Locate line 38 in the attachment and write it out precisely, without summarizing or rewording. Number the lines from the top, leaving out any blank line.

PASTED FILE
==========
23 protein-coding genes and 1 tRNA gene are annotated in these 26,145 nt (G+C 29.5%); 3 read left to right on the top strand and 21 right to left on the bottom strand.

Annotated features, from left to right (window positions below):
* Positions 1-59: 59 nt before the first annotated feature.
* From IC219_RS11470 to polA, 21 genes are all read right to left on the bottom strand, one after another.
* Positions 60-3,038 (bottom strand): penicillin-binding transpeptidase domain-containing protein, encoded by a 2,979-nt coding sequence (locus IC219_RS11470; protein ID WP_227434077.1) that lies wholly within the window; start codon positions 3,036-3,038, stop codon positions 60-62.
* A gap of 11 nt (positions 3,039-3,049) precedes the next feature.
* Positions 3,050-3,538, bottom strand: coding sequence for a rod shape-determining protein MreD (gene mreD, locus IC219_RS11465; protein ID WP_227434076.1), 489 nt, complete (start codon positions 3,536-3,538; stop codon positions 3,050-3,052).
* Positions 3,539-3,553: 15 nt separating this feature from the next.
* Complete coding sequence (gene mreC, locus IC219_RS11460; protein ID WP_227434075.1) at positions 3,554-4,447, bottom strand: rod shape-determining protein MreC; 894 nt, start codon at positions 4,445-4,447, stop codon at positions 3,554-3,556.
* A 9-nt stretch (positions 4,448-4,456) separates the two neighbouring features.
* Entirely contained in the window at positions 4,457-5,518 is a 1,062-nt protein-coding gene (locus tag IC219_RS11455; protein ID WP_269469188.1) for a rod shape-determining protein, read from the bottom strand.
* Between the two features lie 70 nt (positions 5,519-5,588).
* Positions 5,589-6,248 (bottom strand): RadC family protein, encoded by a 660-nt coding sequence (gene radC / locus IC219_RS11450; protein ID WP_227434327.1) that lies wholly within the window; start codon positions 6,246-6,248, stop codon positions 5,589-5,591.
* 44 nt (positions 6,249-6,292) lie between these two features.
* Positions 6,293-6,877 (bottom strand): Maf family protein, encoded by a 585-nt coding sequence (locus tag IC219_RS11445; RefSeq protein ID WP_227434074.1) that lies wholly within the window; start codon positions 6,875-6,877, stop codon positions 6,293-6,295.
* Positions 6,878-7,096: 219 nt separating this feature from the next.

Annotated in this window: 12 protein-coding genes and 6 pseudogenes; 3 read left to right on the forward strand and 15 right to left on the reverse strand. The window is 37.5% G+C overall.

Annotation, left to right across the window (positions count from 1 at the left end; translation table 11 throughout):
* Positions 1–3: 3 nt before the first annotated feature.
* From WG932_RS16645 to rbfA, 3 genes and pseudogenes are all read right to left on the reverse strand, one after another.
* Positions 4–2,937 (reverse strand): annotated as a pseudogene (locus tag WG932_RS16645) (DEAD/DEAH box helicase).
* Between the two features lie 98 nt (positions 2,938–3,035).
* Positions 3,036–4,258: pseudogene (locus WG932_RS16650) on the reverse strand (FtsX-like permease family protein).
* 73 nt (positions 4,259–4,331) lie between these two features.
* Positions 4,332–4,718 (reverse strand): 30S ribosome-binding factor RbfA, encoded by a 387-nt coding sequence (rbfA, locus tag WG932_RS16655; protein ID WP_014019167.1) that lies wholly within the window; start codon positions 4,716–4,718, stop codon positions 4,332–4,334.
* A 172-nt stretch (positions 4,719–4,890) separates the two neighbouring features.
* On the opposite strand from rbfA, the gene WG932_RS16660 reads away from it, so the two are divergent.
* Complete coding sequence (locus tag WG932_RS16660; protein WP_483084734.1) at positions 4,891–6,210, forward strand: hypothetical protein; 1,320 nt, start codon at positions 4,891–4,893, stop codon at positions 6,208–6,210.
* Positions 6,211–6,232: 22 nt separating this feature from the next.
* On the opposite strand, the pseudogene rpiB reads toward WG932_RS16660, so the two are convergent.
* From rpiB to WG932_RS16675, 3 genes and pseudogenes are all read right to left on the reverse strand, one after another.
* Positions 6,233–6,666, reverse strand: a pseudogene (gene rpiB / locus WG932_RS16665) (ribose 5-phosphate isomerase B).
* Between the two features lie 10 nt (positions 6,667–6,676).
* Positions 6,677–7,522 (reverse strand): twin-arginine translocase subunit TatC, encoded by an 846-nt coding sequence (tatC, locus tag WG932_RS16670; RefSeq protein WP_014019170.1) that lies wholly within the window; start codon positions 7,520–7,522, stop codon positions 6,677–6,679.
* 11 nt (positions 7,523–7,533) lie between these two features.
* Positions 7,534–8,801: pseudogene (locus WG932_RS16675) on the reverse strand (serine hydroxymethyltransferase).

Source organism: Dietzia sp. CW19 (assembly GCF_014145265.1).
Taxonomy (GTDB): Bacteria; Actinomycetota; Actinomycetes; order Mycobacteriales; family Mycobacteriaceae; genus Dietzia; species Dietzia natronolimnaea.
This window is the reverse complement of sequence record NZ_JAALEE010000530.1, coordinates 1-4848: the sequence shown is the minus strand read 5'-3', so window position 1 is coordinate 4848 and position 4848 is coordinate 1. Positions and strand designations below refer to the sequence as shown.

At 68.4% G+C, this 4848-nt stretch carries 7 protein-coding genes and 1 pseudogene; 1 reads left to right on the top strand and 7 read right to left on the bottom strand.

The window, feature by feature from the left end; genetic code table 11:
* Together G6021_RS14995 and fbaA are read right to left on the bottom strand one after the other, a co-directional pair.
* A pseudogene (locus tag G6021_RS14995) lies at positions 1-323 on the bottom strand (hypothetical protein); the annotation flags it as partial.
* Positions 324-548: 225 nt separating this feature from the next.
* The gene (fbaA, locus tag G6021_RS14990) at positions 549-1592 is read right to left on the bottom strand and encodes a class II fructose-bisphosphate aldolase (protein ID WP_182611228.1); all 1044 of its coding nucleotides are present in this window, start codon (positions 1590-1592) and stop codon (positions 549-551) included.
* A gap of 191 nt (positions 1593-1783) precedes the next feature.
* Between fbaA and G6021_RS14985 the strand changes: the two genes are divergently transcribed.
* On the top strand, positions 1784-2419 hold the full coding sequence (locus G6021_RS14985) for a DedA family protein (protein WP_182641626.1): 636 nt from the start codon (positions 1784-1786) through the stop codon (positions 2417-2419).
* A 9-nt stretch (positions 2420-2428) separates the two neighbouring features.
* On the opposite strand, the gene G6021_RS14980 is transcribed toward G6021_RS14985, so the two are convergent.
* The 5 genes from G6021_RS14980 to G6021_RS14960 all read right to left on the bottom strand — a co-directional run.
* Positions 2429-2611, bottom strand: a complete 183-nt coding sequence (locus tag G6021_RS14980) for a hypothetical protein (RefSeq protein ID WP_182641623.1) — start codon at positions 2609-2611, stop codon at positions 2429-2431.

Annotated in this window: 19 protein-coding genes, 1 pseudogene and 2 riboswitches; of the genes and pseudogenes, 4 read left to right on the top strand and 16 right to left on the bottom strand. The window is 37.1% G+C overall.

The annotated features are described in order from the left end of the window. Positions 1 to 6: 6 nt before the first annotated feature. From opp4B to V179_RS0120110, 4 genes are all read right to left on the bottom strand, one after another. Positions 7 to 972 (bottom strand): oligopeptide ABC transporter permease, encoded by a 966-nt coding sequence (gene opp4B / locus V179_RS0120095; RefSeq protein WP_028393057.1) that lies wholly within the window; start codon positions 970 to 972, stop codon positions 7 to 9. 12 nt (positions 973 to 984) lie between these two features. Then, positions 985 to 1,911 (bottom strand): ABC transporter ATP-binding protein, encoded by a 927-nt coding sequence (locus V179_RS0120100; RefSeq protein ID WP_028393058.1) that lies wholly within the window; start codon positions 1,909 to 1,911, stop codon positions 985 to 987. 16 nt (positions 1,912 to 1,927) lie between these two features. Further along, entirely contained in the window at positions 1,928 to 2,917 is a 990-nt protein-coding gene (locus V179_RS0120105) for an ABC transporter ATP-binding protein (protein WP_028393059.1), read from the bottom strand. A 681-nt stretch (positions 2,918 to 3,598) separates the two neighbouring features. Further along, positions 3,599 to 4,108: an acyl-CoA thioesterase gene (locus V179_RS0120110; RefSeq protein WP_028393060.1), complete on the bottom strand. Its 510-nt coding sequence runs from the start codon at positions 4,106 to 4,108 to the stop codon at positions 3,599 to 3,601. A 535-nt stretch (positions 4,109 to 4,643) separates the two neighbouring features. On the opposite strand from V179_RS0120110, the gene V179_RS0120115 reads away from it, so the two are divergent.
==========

Taxonomy (GTDB): Bacteria; Actinomycetota; Actinomycetes; order Mycobacteriales; family Mycobacteriaceae; genus Dietzia; species Dietzia natronolimnaea.